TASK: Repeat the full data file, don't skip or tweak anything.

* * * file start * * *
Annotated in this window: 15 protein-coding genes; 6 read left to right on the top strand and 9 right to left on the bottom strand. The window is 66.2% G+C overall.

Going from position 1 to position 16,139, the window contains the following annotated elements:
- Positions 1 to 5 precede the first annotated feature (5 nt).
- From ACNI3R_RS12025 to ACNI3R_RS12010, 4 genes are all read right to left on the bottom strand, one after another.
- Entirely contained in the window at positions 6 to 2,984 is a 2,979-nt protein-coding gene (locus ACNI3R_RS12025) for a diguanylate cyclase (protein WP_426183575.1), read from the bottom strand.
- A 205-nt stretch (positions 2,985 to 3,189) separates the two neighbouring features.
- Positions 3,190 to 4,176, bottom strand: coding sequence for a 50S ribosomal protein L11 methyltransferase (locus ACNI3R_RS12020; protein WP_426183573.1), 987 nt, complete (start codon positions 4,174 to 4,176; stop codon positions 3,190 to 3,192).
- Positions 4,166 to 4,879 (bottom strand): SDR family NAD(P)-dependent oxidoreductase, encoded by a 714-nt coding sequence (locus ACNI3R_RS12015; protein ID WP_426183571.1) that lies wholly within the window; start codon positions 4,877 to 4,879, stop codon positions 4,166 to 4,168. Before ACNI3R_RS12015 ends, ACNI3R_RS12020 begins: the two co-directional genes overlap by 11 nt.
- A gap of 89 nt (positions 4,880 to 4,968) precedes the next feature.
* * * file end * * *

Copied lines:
Annotated in this window: 15 protein-coding genes; 6 read left to right on the top strand and 9 right to left on the bottom strand. The window is 66.2% G+C overall.

Going from position 1 to position 16,139, the window contains the following annotated elements:
- Positions 1 to 5 precede the first annotated feature (5 nt).
- From ACNI3R_RS12025 to ACNI3R_RS12010, 4 genes are all read right to left on the bottom strand, one after another.
- Entirely contained in the window at positions 6 to 2,984 is a 2,979-nt protein-coding gene (locus ACNI3R_RS12025) for a diguanylate cyclase (protein WP_426183575.1), read from the bottom strand.
- A 205-nt stretch (positions 2,985 to 3,189) separates the two neighbouring features.
- Positions 3,190 to 4,176, bottom strand: coding sequence for a 50S ribosomal protein L11 methyltransferase (locus ACNI3R_RS12020; protein WP_426183573.1), 987 nt, complete (start codon positions 4,174 to 4,176; stop codon positions 3,190 to 3,192).
- Positions 4,166 to 4,879 (bottom strand): SDR family NAD(P)-dependent oxidoreductase, encoded by a 714-nt coding sequence (locus ACNI3R_RS12015; protein ID WP_426183571.1) that lies wholly within the window; start codon positions 4,877 to 4,879, stop codon positions 4,166 to 4,168. Before ACNI3R_RS12015 ends, ACNI3R_RS12020 begins: the two co-directional genes overlap by 11 nt.
- A gap of 89 nt (positions 4,880 to 4,968) precedes the next feature.